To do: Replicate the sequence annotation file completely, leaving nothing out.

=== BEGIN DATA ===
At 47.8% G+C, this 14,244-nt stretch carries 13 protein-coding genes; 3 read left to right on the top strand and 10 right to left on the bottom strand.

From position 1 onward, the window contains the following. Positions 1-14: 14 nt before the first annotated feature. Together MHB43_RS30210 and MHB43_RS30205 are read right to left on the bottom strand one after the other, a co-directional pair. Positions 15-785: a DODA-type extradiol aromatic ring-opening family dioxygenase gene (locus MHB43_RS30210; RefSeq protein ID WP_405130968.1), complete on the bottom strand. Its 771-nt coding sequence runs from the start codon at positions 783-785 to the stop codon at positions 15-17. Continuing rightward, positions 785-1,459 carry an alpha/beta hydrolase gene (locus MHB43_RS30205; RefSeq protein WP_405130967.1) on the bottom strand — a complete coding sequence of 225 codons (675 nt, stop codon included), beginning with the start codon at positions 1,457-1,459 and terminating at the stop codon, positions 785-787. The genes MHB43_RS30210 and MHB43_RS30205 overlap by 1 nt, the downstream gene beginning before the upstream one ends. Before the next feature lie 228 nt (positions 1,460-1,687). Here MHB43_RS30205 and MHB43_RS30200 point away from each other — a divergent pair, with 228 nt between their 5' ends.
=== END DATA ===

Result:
At 47.8% G+C, this 14,244-nt stretch carries 13 protein-coding genes; 3 read left to right on the top strand and 10 right to left on the bottom strand.

From position 1 onward, the window contains the following. Positions 1-14: 14 nt before the first annotated feature. Together MHB43_RS30210 and MHB43_RS30205 are read right to left on the bottom strand one after the other, a co-directional pair. Positions 15-785: a DODA-type extradiol aromatic ring-opening family dioxygenase gene (locus MHB43_RS30210; RefSeq protein ID WP_405130968.1), complete on the bottom strand. Its 771-nt coding sequence runs from the start codon at positions 783-785 to the stop codon at positions 15-17. Continuing rightward, positions 785-1,459 carry an alpha/beta hydrolase gene (locus MHB43_RS30205; RefSeq protein WP_405130967.1) on the bottom strand — a complete coding sequence of 225 codons (675 nt, stop codon included), beginning with the start codon at positions 1,457-1,459 and terminating at the stop codon, positions 785-787. The genes MHB43_RS30210 and MHB43_RS30205 overlap by 1 nt, the downstream gene beginning before the upstream one ends. Before the next feature lie 228 nt (positions 1,460-1,687). Here MHB43_RS30205 and MHB43_RS30200 point away from each other — a divergent pair, with 228 nt between their 5' ends.